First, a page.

[Front]Continued on other side
The first bridge here, in use by 1680, had a raised road at either end and was built from split logs with the flat sides up, covered by sand or clay. Traffic over Goose Creek increased significantly after St. James, Goose Creek Church was built 200 yds. S in 1714-19. By the 1750s the bridge had to be replaced every few years. In 1780 British troops occupying The Oaks Plantation nearby guarded the bridge, a strategic point on the road to and from Charleston.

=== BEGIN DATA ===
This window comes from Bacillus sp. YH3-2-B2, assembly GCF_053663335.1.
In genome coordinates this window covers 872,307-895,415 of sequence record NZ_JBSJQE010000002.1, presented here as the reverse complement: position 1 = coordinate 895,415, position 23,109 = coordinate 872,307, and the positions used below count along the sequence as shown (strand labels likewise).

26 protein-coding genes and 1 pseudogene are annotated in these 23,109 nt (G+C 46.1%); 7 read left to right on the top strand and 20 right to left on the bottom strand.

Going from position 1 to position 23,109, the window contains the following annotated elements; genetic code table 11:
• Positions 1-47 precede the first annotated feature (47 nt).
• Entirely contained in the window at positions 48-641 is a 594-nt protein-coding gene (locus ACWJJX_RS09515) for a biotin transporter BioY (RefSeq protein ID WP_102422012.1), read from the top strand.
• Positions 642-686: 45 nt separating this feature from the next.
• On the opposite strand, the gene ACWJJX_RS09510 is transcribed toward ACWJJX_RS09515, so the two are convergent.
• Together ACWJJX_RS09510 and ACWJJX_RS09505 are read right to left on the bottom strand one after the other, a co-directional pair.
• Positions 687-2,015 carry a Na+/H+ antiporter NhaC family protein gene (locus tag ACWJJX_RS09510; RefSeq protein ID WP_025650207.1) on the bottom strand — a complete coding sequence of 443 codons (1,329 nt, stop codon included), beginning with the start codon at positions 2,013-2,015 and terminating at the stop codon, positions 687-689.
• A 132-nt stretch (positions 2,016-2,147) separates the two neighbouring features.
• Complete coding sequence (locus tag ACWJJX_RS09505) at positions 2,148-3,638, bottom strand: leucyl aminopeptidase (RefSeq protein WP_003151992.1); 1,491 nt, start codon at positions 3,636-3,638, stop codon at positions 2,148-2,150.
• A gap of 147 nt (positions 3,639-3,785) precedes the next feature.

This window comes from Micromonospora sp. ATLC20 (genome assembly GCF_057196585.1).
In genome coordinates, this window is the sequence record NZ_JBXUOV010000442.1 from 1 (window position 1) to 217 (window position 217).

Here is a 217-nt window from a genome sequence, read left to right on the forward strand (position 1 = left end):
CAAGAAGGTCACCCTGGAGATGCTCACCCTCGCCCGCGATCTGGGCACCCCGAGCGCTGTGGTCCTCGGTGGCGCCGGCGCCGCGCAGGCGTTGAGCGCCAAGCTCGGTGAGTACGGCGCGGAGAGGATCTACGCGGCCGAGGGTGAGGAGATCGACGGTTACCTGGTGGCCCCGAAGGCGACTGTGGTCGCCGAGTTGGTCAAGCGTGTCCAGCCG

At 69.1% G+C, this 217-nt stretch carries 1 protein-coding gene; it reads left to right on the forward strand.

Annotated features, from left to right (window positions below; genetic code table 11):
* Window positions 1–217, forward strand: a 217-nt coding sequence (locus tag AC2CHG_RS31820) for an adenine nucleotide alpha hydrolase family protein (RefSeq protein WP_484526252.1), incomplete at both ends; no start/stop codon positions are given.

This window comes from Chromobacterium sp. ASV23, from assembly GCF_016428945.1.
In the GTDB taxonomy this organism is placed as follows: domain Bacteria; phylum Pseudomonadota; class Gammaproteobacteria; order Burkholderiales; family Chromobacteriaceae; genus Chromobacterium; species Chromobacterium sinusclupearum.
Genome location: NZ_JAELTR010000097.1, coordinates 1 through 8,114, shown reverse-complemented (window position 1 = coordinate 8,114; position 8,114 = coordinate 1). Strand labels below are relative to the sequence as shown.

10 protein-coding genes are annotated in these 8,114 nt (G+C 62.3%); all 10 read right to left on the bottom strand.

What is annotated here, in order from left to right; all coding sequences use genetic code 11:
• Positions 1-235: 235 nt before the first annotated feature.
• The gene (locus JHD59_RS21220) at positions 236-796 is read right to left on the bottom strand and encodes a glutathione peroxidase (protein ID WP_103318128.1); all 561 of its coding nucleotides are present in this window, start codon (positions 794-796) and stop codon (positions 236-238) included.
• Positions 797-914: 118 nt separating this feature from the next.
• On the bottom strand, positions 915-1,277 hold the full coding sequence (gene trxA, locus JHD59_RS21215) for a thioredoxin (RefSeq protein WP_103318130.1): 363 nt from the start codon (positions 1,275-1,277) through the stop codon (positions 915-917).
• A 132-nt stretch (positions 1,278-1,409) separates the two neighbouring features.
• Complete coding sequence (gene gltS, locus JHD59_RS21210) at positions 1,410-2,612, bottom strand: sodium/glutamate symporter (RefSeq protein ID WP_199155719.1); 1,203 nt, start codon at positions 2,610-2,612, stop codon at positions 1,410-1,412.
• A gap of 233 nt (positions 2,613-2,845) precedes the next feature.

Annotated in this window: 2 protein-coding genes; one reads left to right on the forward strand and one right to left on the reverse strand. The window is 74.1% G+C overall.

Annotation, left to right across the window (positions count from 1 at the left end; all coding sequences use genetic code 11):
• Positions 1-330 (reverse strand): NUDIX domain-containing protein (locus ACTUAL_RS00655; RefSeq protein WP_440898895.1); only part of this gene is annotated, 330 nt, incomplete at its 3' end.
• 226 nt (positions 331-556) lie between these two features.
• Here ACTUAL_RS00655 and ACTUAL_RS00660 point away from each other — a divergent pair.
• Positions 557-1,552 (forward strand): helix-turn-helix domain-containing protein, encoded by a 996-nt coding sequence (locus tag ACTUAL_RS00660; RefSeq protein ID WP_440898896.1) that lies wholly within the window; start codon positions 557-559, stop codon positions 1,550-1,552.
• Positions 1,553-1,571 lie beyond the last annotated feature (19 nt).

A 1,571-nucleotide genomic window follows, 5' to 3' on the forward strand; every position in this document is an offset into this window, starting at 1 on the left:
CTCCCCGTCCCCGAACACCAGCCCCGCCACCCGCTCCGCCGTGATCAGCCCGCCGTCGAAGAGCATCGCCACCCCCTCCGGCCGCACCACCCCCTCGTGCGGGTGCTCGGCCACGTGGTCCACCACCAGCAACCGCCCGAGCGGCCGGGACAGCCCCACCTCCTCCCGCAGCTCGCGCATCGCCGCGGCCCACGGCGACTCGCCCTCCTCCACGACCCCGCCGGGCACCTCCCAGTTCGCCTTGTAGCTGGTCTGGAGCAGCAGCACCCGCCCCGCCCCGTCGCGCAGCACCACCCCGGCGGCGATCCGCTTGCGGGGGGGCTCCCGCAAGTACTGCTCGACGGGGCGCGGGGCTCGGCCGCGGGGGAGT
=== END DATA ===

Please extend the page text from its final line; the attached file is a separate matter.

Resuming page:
Continued from other sideThe bridge was torn down and replaced by a larger covered one shortly after the Revolution. A later covered bridge, built in 1851, was 200 ft. long, on brick piers, with a plank floor and cypress shingle roof. It was burned in 1865 by Confederates attempting to delay Federals in the area. Another bridge here, built some years after the Civil War, was uncovered, with a simple railing. By 1925 a new U.S. Highway 52 included a bridge upstream and W. of this crossing.